Cut forward about 18 months, as the CIA began reporting intelligence to the president on bin Laden’s possible whereabouts. Obama began working with the intelligence community and the military on scenarios for capturing or killing bin Laden. As the intel regarding bin Laden was solidified, the president analyzed the risks and decided how to handle them:

WASHINGTON, DC - MAY 1:  In this handout image provided by The White House, President Barack Obama delivers a statement in the East Room of the White House on the mission against Osama bin Laden, May 1, 2011 in Washington, DC. U.S. President Barack Obama announced that the United States had killed the most-wanted terrorist Osama Bin Laden in an operation led by U.S. Special Forces at a compound in Abbottabad, Pakistan.

Acting unilaterally in, in effect invading, Pakistan. Something that could be considered an act of war. Obama had said he’d do it, and now he backed up his words by doing it, accepting the risk of international fallout.

Missing Osama bin Laden – what if the intel was wrong? The president has said over and over that he felt the risk was worth taking for a chance at finding bin Laden. He assessed the odds as 55/45 and took the risk.

Killing bin Laden – the president’s orders for the final operation, the preparation for the observation of Muslin rites and the burial at sea, the later decision not to release photos – they indicate that all possible outcomes had been thoroughly considered and prepared for.

Committing the resources. Whether it was the number of helicopters or the number of Navy SEALS (who are absolutely the gold standard in bad asses) sent in, it seems obvious that Obama thought about President Jimmy Carter’s failure to commit the necessary resources in the disastrous Iraq rescue mission in 1980. This time there were enough helicopters, even though one failed, and enough men that they could fight off local military and/or police – and the president was heavily involved in those decisions.

Why should any of this matter to corporate leaders? President Obama showed the commitment and tenacity to finish off a 10-year hunt. That kind of commitment to the mission and tenacity might come in handy as business chiefs lead their companies out of this ugly, deep recession we’ve been stuck in.

Remember when Toyota and Nissan (then known as Datsun) first sold cars in America? When Honda was considered a motorcycle manufacturer? It took commitment and tenacity for those brands to push out of the econo-box ghetto, but they did. They had to commit tremendous resources, slowly expanding their product offerings and improving their quality to amazingly high standards. And they took major risks, building plants in America, gambling on the ability of American labor to produce cars of equal quality to those made with Japanese labor.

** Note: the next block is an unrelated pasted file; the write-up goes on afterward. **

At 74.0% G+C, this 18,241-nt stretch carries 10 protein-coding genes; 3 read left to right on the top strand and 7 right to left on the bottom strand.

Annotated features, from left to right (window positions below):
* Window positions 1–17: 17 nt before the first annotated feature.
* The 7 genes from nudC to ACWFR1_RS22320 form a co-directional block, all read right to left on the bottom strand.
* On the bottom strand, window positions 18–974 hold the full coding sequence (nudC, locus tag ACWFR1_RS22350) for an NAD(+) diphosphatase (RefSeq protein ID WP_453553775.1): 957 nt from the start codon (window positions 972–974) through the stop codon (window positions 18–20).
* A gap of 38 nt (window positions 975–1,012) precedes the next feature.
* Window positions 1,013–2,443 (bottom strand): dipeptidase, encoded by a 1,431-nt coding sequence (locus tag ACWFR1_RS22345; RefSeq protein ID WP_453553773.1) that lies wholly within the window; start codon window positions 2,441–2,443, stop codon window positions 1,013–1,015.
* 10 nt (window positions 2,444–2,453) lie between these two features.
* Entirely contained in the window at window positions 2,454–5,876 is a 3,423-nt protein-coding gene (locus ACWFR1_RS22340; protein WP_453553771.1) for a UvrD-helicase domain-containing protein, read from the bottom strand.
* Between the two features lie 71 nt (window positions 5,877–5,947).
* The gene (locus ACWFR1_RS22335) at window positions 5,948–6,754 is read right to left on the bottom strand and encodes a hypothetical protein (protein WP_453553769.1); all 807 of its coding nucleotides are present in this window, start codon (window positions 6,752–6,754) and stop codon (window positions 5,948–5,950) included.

Remember when Apple introduced the graphic interface for computers and the mouse? There were enough rodent jokes to fill in the Grand Canyon. But Apple was committed to the task, risked its entire business model on the plan and . . . today virtually all computers use a mouse and a version of the graphic interface. That’s leadership.

So, how do you lead like President Obama?

Focus on the mission, understand the requisite priorities.

Commit to whatever it takes to accomplish the mission. If you’re unwilling to commit, find another mission.

Forget patience – be tenacious. Some missions have extremely long timelines. Patience doesn’t cut it. You have to go after your goals with ferocity.

Take the necessary risks – prepare for the downside.

And if there’s any possible way you can get Navy SEALS to help you, do it!

Geoff Loftus is a lifelong history buff and the author of "LEAD LIKE IKE: Ten Business Strategies from the CEO of D-Day", published by Thomas Nelson, Inc. the keynote speaker at the 2010 Eisenhower Legacy Dinner at the Eisenhower Presidential Library. A regular contributor to Forbes.com, and currently the Vice President of the Gregorian University Foundation and have been gainfully employed in business journalism and corporate communications for more than a quarter-century.

 

 

Witney W. Schneidman, an adviser on African affairs to President Barack Obama during the Presidential campaign spelled out Obama's cardinal policy objectives for Africa:

"Barack Obama will pursue three fundamental objectives on the continent. One is to accelerate Africa's integration into the global economy. A second is to enhance the peace and security of African states.
And a third is to strengthen relationships with those governments, institutions and civil society organizations committed to deepening democracy, accountability and reducing poverty in Africa."

( http://www.afripol.org/Obama.htm)

Nigeria is the epicenter of African geo-politics, therefore a stable, healthy and prosperous Nigeria is good for Africa and the world. Nigeria is the most populous nation in Africa: Politically, culturally, economically and otherwise, resourceful South Africa notwithstanding, Nigeria overwhelms the continent. Nigeria is unique in Africa in the sense, that it has the requisite human and natural capitals to be making waves in economic development and scientific advancement in Africa. But intellectual lethargy especially the paucity of confidence embedded with self-doubt have dimmed its emerging light.

Nigeria’s nascent democracy is gradually losing its luster and vibrancy due to the tilting to plutocracy and institutional disfiguration, impelled by uncompromising politicians. For Nigeria to continue to be a front line nation in Africa, it must put her house in order. A strength tempered with humility with a responsibility to her continent must be Nigeria’s targeted self actualization. President Obama must shun all the diplomatic shenanigans and niceties and be forthright with Africa’s leadership and compel them to amend their ways and maximize their continent’s God giving potentials.

Peace and conflict resolutions